Estate of Claude Green v. Robert Bowman - Case Background
On June 21, 2005, Claude Green was driving his truck with his friend Billy Snead near his home in Welch, West Virginia, a small town near the southern end of the Allegheny Mountains.
Suddenly, the truck veered off the road. Billy looked over and saw Claude suffering a heart attack, fighting for his life.
Billy managed to grab hold of the steering wheel and get the truck back on the road and stopped. He then jumped out, ran to the driver’s side of the vehicle, opened the door and tried to help Claude. Having been trained in CPR, Billy knew to check his mouth for obstructions and then begin pounding his chest to keep Claude breathing. After several compressions to Claude’s chest, Billy noticed Claude begin to breathe again.
Chief of Police Robert Bowman, who was familiar with Claude, soon arrived on the scene. Chief Bowman immediately told Billy to get back because Claude had HIV. When Billy refused to stop performing CPR, Chief Bowman physically pulled Billy away from Claude. Realizing for the first time that Bowman was a police office, Billy was forced to stay away, but he continued to try to monitor Claude’s condition by looking into the truck. Eventually Chief Bowman had another officer take Billy away from the truck for questioning.
|While Bowman and others looked on and discussed the fact that Claude was HIV positive, Claude fought for his life alone for eight to ten minutes until an ambulance arrived. Despite being told by the police chief that Claude had HIV, the ambulance drivers tried to save Claude. Claude later died at Welch Community Hospital at the age of 43. |
Claude did not have HIV. Although he was not often vocal about his sexual orientation, Claude was a gay man, which is the only explanation as to why Chief Bowman would assume Claude was HIV positive.
Claude was survived by his mother, a son, three sisters and a brother. The family eventually learned the truth about Claude’s final minutes and contacted the ACLU for help.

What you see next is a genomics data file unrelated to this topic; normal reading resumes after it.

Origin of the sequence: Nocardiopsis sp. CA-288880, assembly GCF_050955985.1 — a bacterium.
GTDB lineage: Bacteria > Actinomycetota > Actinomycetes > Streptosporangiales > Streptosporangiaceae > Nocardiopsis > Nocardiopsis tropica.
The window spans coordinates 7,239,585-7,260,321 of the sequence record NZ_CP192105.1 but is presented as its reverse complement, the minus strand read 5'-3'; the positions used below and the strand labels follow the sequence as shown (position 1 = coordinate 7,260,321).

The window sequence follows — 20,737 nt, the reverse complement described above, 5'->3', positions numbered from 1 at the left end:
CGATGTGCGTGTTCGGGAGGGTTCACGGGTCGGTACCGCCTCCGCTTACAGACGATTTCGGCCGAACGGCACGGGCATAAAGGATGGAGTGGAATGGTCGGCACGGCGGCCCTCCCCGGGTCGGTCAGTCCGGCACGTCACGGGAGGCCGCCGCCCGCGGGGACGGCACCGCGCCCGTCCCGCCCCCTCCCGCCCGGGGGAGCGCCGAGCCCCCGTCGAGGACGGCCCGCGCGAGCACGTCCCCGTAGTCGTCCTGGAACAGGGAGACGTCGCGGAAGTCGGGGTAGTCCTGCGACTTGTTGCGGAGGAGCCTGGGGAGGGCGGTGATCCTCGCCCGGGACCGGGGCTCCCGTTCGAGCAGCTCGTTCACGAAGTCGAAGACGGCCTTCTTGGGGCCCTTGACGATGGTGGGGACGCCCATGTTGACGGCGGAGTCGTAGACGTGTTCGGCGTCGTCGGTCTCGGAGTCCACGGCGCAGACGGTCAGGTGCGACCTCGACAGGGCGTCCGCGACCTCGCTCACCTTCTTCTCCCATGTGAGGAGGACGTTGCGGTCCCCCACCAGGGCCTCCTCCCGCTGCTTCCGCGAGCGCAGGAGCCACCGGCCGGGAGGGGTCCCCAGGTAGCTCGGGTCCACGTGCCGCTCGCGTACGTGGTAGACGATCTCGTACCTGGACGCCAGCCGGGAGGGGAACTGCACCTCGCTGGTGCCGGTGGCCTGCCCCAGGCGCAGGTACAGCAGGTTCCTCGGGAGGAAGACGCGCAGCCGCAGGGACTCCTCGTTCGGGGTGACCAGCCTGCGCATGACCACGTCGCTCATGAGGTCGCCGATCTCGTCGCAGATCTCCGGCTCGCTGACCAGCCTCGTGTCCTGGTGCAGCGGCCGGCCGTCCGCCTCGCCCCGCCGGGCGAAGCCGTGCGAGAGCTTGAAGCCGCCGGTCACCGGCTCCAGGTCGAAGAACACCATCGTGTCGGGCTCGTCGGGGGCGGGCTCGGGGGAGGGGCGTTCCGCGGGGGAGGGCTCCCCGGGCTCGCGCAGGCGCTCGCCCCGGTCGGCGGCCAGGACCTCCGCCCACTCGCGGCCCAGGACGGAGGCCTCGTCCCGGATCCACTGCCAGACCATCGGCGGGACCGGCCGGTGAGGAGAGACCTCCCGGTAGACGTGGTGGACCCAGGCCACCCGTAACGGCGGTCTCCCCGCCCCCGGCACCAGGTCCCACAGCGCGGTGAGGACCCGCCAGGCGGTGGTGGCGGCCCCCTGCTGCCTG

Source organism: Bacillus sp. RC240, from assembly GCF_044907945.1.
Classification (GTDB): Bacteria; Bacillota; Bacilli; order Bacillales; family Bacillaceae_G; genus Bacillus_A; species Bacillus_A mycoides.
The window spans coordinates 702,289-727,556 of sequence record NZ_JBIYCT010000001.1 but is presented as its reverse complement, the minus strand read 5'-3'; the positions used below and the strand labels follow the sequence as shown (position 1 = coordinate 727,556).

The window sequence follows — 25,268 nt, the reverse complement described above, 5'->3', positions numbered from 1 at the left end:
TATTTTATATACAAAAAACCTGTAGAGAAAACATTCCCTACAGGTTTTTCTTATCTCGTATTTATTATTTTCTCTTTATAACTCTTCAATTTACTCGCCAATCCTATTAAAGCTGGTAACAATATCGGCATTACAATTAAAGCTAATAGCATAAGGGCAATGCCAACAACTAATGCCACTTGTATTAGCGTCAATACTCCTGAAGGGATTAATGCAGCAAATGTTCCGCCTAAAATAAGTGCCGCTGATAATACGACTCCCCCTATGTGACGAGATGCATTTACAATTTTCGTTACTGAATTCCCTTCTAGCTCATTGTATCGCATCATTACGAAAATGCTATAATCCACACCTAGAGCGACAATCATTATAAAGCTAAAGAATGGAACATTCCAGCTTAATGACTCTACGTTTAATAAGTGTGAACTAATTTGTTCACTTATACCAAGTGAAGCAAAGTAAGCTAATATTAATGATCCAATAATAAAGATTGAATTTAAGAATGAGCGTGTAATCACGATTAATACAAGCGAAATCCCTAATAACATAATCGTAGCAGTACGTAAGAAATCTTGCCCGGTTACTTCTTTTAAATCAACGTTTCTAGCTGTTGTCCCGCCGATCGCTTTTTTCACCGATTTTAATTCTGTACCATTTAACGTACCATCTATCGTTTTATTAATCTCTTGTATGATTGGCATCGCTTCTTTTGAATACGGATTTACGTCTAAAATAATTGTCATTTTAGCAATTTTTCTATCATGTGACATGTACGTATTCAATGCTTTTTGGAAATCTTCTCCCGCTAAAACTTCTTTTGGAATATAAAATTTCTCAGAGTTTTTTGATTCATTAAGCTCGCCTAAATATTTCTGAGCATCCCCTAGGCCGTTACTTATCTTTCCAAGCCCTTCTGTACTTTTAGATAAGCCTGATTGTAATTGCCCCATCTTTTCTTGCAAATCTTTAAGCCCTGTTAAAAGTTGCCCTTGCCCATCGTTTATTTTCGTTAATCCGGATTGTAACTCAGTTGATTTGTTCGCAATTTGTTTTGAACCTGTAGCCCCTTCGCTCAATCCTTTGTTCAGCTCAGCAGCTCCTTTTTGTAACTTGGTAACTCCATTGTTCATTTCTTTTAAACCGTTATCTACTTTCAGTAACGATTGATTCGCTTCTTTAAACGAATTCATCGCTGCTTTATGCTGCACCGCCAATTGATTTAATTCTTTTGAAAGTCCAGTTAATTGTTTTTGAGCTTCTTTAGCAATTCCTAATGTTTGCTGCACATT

“We are outraged with this negligence for human life. We cannot change what happened that day but hope to inform anyone who will listen. This is not likely an isolated event and something needs to be done to prevent this from happening to anyone else,” said Claude’s sister Mary Mullins.
On March 2, 2006, the ACLU filed a lawsuit against Robert Bowman and the City of Welch in the U.S. District Court for the Southern District of West Virginia on behalf of Claude’s surviving family.
|The lawsuit includes claims under both state and federal law. Among the claims, it charges that Bowman discriminated against Green by preventing others from providing life-saving medical care to Green because of his sexual orientation and/or perceived HIV status. The lawsuit also claims that Bowman violated the Americans With Disabilities Act (ADA) by discriminating against Claude, who he perceived to be HIV positive. Since Claude did not have HIV, there was no risk of HIV exposure.|
While police officers, firefighters and EMS workers have been saving the lives of HIV positive people for over 20 years, the CDC reports that there has never been a confirmed case of HIV transmission through CPR.
Before his death, Claude was acting as a caretaker to several rental properties owned by his mother. He was born and raised in Welch and has spent much of his adult life there.